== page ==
Tupper W. Thomas ’66
Saving the World One Green Space at a Time
As a high school student, Tupper W. Thomas ’66 spent a summer living with a family in Pakistan. Part of an American Field Service program, the experience “changed my way of looking at the world,” Thomas says. It also convinced her that she wanted to “follow a different path” from her friends.
For the young woman growing up in Minnesota in the early ’60s, that meant attending Goucher College. At the time, “no one from Minnesota was going to Goucher. And to me, that was dramatic,” she says.
Now renowned as a national expert in parks and as the urban planner who rejuvenated Brooklyn, N.Y.’s Prospect Park, Thomas is about to step down as executive director of New Yorkers for Parks, an advocacy organization dedicated to supporting the city’s green spaces.
This is not the first time she’s retired. In 2011, Thomas resigned after 31 years as the chief administrator of Prospect Park and 23 years as the founding president of the Prospect Park Alliance, a nonprofit formed to support the park. Three years later, she returned to professional life.
Whether this retirement sticks or not, Thomas, who in April was the recipient of the AAGC’s Excellence in Public Service Award, has no plans to take it easy. As she told the New York Times in a recent interview: “I’ll be right out there writing letters and harassing my elected officials.”
At Goucher, Thomas majored in political science and immersed herself in activities offered by the Sarah T. Hughes Field Politics Center. “By this time, I had decided that I was going to save the world, but do it locally,” she says.
In her junior year, Thomas won a $200 grant, which she used to partially fund a summer spent in New York. She applied to John V. Lindsay’s mayoral campaign—discovering when she did that “John Lindsay’s twin brother’s wife went to Goucher,” she says. She was assigned to a precinct in Queens.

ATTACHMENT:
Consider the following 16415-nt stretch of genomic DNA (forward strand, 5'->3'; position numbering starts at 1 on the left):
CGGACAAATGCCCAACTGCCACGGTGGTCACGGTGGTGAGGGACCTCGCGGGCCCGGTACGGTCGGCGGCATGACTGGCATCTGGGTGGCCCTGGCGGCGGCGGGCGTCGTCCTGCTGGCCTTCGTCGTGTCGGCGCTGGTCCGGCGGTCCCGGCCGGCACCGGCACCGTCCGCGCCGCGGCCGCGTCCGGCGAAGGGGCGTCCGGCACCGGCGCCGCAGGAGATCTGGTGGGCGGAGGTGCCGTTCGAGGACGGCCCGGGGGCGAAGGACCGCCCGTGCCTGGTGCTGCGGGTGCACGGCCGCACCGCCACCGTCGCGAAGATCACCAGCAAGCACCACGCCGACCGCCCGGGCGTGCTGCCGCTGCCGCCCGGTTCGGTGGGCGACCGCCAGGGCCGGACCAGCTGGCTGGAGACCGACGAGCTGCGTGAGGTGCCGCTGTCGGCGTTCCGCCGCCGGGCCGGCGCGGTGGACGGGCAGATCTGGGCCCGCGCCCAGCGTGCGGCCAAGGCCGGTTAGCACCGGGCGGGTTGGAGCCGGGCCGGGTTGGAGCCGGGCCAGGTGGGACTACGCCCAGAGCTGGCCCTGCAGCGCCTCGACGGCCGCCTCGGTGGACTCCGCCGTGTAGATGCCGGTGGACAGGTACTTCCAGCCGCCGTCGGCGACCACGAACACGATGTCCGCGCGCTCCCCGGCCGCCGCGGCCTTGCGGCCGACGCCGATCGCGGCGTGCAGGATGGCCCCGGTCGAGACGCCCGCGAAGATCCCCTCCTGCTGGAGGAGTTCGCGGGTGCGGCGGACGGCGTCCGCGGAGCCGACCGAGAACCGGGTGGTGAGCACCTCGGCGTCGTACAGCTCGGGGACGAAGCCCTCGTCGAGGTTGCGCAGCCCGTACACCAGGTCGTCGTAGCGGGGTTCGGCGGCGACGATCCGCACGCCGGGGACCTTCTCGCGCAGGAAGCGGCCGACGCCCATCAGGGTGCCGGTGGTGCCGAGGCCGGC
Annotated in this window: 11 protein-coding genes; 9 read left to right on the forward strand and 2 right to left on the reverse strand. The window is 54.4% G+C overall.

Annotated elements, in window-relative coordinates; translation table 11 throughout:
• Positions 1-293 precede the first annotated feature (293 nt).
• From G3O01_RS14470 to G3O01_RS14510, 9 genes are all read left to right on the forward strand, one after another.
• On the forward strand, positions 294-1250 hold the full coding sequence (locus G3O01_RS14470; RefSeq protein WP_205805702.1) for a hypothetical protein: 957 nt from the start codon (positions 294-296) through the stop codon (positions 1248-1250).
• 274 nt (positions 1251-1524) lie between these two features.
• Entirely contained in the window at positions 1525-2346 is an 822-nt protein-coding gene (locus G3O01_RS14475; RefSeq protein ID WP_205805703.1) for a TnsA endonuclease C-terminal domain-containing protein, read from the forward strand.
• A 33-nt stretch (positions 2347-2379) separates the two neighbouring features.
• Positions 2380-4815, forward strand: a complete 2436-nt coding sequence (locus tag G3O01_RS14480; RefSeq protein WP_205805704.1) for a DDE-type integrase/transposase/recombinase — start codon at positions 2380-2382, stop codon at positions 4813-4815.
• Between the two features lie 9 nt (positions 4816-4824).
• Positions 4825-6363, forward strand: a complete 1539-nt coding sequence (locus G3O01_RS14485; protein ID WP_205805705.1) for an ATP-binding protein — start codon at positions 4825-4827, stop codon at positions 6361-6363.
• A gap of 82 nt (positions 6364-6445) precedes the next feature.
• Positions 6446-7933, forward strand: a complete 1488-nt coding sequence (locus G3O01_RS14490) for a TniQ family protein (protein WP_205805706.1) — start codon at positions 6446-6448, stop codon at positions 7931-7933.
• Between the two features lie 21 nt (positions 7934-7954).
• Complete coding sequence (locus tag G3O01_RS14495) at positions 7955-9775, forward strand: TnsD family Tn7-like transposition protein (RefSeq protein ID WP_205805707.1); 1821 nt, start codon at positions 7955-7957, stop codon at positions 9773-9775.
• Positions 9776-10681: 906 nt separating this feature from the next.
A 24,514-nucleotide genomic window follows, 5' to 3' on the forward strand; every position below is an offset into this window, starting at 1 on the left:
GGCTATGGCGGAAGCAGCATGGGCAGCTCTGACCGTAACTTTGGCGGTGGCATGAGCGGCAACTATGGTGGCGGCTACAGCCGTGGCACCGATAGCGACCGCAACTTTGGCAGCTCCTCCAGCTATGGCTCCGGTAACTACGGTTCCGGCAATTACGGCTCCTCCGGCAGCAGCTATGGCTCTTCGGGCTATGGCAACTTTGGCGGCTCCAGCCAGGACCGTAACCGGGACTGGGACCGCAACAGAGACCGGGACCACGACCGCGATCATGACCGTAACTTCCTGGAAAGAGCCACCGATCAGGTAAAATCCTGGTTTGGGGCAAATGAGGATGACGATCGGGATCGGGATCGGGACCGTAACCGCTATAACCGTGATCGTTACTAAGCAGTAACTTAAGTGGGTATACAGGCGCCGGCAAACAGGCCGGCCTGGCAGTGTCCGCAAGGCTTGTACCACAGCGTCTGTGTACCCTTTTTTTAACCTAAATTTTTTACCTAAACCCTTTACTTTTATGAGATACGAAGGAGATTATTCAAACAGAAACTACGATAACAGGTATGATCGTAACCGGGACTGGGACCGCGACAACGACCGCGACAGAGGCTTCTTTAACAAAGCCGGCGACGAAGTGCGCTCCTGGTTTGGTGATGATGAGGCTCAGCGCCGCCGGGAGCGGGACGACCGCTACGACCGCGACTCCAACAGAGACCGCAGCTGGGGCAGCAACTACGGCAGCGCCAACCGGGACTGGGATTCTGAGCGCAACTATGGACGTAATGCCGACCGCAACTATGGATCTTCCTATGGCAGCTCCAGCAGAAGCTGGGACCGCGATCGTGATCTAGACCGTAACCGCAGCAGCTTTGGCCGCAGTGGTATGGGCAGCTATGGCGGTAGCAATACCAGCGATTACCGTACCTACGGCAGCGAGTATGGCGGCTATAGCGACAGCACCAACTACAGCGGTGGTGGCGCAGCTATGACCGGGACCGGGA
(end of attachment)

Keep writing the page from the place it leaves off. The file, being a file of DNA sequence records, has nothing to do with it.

After graduating, Thomas was hired by the New York City housing agency. “If you worked hard, you could move up the ladder. Lindsay was a new, young mayor and wanted things done fast.”
In 1980, after raising her children and earning a master’s degree in urban planning from Pratt Institute, Thomas spotted a New York Times ad for a job as administrator of Prospect Park. Designed in 1867, the 580-acre green space was frequently cited by its creators— landscape architects Frederick Olmsted and Calvert Vaux—as one of their most successful endeavors.
But like other urban parks then, Prospect Park was in need of greater funding and a make-over. Its buildings and facilities were in disarray; its reputation was as a haven for drug dealers. “You know, I was 35, and I thought, ‘Of course, I can fix this. Of course, people should be able to use the park,’” the Brooklyn resident says.
By the time she retired as park administrator in 2011, Prospect Park’s luster had been restored. Under her leadership, it was attracting 9 million people each year—up from two million— and the Alliance was raising more than $8 million a year—up from $200,000 in 1987.
Now she’s ready to give retirement another try. Nonetheless, Thomas says: “I will still be busy working for parks— just not quite so busy.”